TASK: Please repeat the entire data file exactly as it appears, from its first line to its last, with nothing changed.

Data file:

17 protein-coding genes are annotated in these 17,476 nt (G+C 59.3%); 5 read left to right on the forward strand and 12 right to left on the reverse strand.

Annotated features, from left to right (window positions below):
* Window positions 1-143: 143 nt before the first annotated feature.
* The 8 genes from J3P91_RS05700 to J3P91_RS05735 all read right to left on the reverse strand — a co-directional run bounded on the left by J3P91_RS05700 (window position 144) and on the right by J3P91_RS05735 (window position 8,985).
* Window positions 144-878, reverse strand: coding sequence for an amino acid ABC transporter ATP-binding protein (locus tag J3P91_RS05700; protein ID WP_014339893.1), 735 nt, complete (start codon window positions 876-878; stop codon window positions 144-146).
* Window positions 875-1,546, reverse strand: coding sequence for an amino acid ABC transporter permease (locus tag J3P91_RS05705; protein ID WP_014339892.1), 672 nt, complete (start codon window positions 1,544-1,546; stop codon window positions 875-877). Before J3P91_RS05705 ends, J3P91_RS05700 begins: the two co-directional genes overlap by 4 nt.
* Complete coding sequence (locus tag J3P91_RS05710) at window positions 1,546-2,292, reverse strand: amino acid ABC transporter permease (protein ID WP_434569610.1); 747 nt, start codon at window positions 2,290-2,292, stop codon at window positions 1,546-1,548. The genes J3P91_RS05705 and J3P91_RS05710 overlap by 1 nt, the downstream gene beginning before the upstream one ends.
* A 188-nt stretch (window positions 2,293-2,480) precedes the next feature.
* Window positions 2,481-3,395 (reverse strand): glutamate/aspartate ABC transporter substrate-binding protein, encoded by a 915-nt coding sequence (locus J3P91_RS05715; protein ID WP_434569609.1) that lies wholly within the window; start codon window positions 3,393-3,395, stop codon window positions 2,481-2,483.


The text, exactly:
17 protein-coding genes are annotated in these 17,476 nt (G+C 59.3%); 5 read left to right on the forward strand and 12 right to left on the reverse strand.

Annotated features, from left to right (window positions below):
* Window positions 1-143: 143 nt before the first annotated feature.
* The 8 genes from J3P91_RS05700 to J3P91_RS05735 all read right to left on the reverse strand — a co-directional run bounded on the left by J3P91_RS05700 (window position 144) and on the right by J3P91_RS05735 (window position 8,985).
* Window positions 144-878, reverse strand: coding sequence for an amino acid ABC transporter ATP-binding protein (locus tag J3P91_RS05700; protein ID WP_014339893.1), 735 nt, complete (start codon window positions 876-878; stop codon window positions 144-146).
* Window positions 875-1,546, reverse strand: coding sequence for an amino acid ABC transporter permease (locus tag J3P91_RS05705; protein ID WP_014339892.1), 672 nt, complete (start codon window positions 1,544-1,546; stop codon window positions 875-877). Before J3P91_RS05705 ends, J3P91_RS05700 begins: the two co-directional genes overlap by 4 nt.
* Complete coding sequence (locus tag J3P91_RS05710) at window positions 1,546-2,292, reverse strand: amino acid ABC transporter permease (protein ID WP_434569610.1); 747 nt, start codon at window positions 2,290-2,292, stop codon at window positions 1,546-1,548. The genes J3P91_RS05705 and J3P91_RS05710 overlap by 1 nt, the downstream gene beginning before the upstream one ends.
* A 188-nt stretch (window positions 2,293-2,480) precedes the next feature.
* Window positions 2,481-3,395 (reverse strand): glutamate/aspartate ABC transporter substrate-binding protein, encoded by a 915-nt coding sequence (locus J3P91_RS05715; protein ID WP_434569609.1) that lies wholly within the window; start codon window positions 3,393-3,395, stop codon window positions 2,481-2,483.